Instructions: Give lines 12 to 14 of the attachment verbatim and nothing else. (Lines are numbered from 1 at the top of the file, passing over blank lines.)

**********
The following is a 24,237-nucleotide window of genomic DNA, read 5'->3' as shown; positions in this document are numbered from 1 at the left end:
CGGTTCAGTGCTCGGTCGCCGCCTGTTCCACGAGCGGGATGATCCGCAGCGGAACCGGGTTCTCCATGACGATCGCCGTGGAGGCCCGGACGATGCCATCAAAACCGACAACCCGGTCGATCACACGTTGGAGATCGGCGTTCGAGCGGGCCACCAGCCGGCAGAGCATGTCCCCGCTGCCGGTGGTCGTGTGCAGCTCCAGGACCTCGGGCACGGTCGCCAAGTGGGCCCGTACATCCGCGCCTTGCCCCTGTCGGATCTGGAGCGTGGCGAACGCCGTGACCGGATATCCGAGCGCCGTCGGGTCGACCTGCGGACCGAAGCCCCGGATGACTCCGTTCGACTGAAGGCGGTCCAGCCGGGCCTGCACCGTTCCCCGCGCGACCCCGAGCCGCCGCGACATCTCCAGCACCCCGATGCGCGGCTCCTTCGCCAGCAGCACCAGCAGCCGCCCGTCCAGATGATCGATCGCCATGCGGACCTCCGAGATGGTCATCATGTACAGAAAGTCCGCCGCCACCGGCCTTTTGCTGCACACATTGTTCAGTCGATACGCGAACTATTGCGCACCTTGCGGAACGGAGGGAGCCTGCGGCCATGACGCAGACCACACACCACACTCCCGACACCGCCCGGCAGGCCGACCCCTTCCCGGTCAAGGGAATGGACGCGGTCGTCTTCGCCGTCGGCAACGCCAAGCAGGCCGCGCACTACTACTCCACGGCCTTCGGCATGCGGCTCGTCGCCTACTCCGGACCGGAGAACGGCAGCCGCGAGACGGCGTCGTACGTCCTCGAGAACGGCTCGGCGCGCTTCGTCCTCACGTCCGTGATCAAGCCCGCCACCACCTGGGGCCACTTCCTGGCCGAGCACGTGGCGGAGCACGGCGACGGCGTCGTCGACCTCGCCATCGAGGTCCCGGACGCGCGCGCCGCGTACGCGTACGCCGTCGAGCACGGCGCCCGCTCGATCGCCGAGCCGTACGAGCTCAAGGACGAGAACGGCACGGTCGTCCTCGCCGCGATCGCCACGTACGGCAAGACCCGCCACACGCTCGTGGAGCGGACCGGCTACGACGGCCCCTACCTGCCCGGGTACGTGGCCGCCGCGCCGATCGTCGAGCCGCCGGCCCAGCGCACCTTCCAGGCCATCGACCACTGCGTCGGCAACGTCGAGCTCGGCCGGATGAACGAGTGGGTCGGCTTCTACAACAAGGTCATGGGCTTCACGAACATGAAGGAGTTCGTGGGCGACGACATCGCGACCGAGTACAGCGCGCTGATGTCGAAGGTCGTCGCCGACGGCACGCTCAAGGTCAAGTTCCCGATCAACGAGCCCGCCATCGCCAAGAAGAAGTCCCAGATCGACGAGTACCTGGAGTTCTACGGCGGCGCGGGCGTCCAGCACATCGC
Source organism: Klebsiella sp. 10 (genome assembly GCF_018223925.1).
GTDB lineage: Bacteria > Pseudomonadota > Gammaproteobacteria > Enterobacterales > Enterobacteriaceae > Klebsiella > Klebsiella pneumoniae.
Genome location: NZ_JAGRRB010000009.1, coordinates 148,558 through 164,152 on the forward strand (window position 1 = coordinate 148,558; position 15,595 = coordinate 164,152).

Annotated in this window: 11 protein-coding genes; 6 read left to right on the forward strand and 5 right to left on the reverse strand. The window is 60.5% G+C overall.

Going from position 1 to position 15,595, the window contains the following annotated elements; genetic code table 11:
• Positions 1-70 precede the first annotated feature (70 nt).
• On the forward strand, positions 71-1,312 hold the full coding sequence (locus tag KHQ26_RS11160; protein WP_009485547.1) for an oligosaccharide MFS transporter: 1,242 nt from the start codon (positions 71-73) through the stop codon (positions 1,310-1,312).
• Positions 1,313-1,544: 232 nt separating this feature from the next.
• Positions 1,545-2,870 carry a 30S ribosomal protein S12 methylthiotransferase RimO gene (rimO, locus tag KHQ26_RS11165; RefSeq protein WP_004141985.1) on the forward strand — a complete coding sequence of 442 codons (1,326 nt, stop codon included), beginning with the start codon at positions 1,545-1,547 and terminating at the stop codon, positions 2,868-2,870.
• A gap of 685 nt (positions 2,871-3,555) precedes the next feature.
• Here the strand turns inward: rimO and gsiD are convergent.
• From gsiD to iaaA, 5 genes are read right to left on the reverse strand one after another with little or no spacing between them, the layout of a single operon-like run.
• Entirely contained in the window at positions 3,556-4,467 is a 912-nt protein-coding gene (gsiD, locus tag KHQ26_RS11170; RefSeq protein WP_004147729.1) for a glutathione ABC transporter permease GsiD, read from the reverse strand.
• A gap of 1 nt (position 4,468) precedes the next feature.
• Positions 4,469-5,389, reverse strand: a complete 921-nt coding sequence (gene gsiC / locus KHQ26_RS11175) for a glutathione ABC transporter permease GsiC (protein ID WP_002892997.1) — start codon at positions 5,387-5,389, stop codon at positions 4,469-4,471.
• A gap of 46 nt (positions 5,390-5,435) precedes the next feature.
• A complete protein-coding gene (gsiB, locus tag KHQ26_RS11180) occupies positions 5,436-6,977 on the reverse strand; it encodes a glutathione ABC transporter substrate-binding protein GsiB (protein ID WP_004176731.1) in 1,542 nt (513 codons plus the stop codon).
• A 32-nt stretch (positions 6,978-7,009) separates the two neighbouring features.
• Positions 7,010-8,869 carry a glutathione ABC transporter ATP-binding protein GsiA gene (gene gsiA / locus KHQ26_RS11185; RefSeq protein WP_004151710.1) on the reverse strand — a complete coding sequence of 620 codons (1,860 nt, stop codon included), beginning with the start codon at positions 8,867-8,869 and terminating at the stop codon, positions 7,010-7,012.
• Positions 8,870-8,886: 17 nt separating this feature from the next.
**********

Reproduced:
• A gap of 685 nt (positions 2,871-3,555) precedes the next feature.
• Here the strand turns inward: rimO and gsiD are convergent.
• From gsiD to iaaA, 5 genes are read right to left on the reverse strand one after another with little or no spacing between them, the layout of a single operon-like run.